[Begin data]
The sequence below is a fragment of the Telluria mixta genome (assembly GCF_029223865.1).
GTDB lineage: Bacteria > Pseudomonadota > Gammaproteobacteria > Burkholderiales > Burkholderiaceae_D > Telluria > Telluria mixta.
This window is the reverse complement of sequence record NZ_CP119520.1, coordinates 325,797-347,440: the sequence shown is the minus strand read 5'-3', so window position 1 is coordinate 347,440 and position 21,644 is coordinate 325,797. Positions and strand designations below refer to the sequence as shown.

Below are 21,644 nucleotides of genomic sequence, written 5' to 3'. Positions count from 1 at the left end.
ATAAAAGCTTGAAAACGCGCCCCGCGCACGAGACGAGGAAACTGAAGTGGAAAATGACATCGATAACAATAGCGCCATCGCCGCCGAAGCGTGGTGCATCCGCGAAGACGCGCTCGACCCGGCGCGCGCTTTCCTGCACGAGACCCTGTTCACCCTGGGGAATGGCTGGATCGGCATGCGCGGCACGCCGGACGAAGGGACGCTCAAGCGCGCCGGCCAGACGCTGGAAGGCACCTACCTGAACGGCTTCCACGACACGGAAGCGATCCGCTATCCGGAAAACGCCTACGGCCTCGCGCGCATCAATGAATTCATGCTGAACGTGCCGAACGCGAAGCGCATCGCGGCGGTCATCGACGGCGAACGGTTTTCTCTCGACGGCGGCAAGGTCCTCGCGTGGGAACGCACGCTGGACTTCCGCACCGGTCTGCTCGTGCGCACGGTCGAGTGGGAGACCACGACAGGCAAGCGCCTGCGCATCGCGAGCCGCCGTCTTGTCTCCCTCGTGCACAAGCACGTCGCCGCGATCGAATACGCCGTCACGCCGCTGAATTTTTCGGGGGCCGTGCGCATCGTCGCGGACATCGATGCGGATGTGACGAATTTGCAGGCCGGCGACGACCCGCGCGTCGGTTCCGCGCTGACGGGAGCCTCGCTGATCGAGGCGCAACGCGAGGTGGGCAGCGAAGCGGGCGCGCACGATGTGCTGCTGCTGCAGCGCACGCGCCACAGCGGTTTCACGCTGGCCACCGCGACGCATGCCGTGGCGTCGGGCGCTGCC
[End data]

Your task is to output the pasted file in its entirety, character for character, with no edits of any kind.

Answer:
The sequence below is a fragment of the Telluria mixta genome (assembly GCF_029223865.1).
GTDB lineage: Bacteria > Pseudomonadota > Gammaproteobacteria > Burkholderiales > Burkholderiaceae_D > Telluria > Telluria mixta.
This window is the reverse complement of sequence record NZ_CP119520.1, coordinates 325,797-347,440: the sequence shown is the minus strand read 5'-3', so window position 1 is coordinate 347,440 and position 21,644 is coordinate 325,797. Positions and strand designations below refer to the sequence as shown.

Below are 21,644 nucleotides of genomic sequence, written 5' to 3'. Positions count from 1 at the left end.
ATAAAAGCTTGAAAACGCGCCCCGCGCACGAGACGAGGAAACTGAAGTGGAAAATGACATCGATAACAATAGCGCCATCGCCGCCGAAGCGTGGTGCATCCGCGAAGACGCGCTCGACCCGGCGCGCGCTTTCCTGCACGAGACCCTGTTCACCCTGGGGAATGGCTGGATCGGCATGCGCGGCACGCCGGACGAAGGGACGCTCAAGCGCGCCGGCCAGACGCTGGAAGGCACCTACCTGAACGGCTTCCACGACACGGAAGCGATCCGCTATCCGGAAAACGCCTACGGCCTCGCGCGCATCAATGAATTCATGCTGAACGTGCCGAACGCGAAGCGCATCGCGGCGGTCATCGACGGCGAACGGTTTTCTCTCGACGGCGGCAAGGTCCTCGCGTGGGAACGCACGCTGGACTTCCGCACCGGTCTGCTCGTGCGCACGGTCGAGTGGGAGACCACGACAGGCAAGCGCCTGCGCATCGCGAGCCGCCGTCTTGTCTCCCTCGTGCACAAGCACGTCGCCGCGATCGAATACGCCGTCACGCCGCTGAATTTTTCGGGGGCCGTGCGCATCGTCGCGGACATCGATGCGGATGTGACGAATTTGCAGGCCGGCGACGACCCGCGCGTCGGTTCCGCGCTGACGGGAGCCTCGCTGATCGAGGCGCAACGCGAGGTGGGCAGCGAAGCGGGCGCGCACGATGTGCTGCTGCTGCAGCGCACGCGCCACAGCGGTTTCACGCTGGCCACCGCGACGCATGCCGTGGCGTCGGGCGCTGCC